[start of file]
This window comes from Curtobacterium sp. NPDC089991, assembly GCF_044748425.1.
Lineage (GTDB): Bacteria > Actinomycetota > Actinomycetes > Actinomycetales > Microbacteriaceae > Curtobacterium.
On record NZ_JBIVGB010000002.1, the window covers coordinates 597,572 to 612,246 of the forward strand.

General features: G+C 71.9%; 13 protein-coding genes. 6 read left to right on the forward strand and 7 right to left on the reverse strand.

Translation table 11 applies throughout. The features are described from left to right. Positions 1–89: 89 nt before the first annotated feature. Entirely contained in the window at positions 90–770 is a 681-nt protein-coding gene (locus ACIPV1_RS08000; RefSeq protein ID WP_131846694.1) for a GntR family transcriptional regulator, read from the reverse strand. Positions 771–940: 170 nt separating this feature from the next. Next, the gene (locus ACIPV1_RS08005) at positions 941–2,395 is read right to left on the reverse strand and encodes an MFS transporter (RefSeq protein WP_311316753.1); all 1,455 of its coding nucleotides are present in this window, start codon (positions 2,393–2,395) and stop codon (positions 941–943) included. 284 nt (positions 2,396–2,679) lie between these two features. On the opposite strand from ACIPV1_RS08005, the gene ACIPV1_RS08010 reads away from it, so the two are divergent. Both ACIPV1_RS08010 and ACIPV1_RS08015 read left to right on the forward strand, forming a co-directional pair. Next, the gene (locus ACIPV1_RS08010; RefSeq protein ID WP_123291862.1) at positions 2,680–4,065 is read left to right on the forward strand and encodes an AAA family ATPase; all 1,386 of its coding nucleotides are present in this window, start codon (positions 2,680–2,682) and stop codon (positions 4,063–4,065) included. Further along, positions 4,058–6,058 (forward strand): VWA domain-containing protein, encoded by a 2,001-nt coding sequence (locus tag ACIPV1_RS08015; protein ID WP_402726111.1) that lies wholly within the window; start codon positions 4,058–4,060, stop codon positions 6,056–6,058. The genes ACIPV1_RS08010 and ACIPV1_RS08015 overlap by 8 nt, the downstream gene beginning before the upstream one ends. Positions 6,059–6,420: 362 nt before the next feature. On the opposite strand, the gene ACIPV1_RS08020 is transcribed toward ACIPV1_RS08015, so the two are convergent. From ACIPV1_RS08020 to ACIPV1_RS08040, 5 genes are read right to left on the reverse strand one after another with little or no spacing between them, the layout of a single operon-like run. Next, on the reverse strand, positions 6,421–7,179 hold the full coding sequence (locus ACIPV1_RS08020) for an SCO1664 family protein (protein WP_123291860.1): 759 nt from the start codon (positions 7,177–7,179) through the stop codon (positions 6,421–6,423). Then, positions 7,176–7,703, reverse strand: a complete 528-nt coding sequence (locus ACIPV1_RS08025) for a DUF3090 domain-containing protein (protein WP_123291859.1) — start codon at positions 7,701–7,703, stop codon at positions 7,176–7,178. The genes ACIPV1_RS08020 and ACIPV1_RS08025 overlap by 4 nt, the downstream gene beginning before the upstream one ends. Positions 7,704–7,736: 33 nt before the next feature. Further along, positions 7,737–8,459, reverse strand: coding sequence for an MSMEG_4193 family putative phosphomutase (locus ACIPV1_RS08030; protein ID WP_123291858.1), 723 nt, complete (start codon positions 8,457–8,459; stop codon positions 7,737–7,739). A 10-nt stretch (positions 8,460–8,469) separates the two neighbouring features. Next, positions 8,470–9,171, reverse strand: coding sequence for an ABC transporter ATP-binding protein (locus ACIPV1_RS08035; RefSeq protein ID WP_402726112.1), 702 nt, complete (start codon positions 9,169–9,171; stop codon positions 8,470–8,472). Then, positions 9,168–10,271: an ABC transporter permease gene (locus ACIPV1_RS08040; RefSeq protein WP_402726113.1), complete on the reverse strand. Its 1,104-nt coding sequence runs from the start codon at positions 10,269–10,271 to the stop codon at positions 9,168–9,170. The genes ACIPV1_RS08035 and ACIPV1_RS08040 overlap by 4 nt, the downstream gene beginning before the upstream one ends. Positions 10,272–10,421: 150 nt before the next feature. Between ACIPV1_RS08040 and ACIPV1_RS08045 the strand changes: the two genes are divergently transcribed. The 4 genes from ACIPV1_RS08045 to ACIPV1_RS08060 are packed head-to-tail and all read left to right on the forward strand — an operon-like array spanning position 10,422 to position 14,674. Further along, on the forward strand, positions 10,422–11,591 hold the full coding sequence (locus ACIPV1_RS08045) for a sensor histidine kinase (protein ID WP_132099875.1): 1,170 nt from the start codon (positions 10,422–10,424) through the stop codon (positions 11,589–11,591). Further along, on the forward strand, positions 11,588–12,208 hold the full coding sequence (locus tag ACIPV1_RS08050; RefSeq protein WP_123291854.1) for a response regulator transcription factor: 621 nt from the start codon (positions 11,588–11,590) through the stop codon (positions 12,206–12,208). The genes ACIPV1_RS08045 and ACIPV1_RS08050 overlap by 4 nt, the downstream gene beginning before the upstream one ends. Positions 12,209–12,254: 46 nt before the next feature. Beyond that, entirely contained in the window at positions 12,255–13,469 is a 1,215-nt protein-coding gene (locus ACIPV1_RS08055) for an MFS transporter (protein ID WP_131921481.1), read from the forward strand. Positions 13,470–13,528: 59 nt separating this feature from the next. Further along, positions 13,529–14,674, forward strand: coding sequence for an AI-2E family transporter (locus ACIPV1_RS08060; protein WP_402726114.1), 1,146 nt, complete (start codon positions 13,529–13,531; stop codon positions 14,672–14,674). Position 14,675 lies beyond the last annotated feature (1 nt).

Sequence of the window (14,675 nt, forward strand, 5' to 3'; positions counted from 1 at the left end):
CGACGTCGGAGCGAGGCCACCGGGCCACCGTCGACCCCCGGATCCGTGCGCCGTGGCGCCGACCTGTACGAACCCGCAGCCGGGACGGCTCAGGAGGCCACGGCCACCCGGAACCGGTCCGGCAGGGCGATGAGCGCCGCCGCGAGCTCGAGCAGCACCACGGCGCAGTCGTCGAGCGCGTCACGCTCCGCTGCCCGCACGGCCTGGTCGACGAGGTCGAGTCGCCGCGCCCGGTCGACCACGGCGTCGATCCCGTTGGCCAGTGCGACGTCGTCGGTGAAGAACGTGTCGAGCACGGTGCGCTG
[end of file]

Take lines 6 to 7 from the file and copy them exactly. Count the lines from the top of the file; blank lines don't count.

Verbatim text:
Sequence of the window (14,675 nt, forward strand, 5' to 3'; positions counted from 1 at the left end):
CGACGTCGGAGCGAGGCCACCGGGCCACCGTCGACCCCCGGATCCGTGCGCCGTGGCGCCGACCTGTACGAACCCGCAGCCGGGACGGCTCAGGAGGCCACGGCCACCCGGAACCGGTCCGGCAGGGCGATGAGCGCCGCCGCGAGCTCGAGCAGCACCACGGCGCAGTCGTCGAGCGCGTCACGCTCCGCTGCCCGCACGGCCTGGTCGACGAGGTCGAGTCGCCGCGCCCGGTCGACCACGGCGTCGATCCCGTTGGCCAGTGCGACGTCGTCGGTGAAGAACGTGTCGAGCACGGTGCGCTG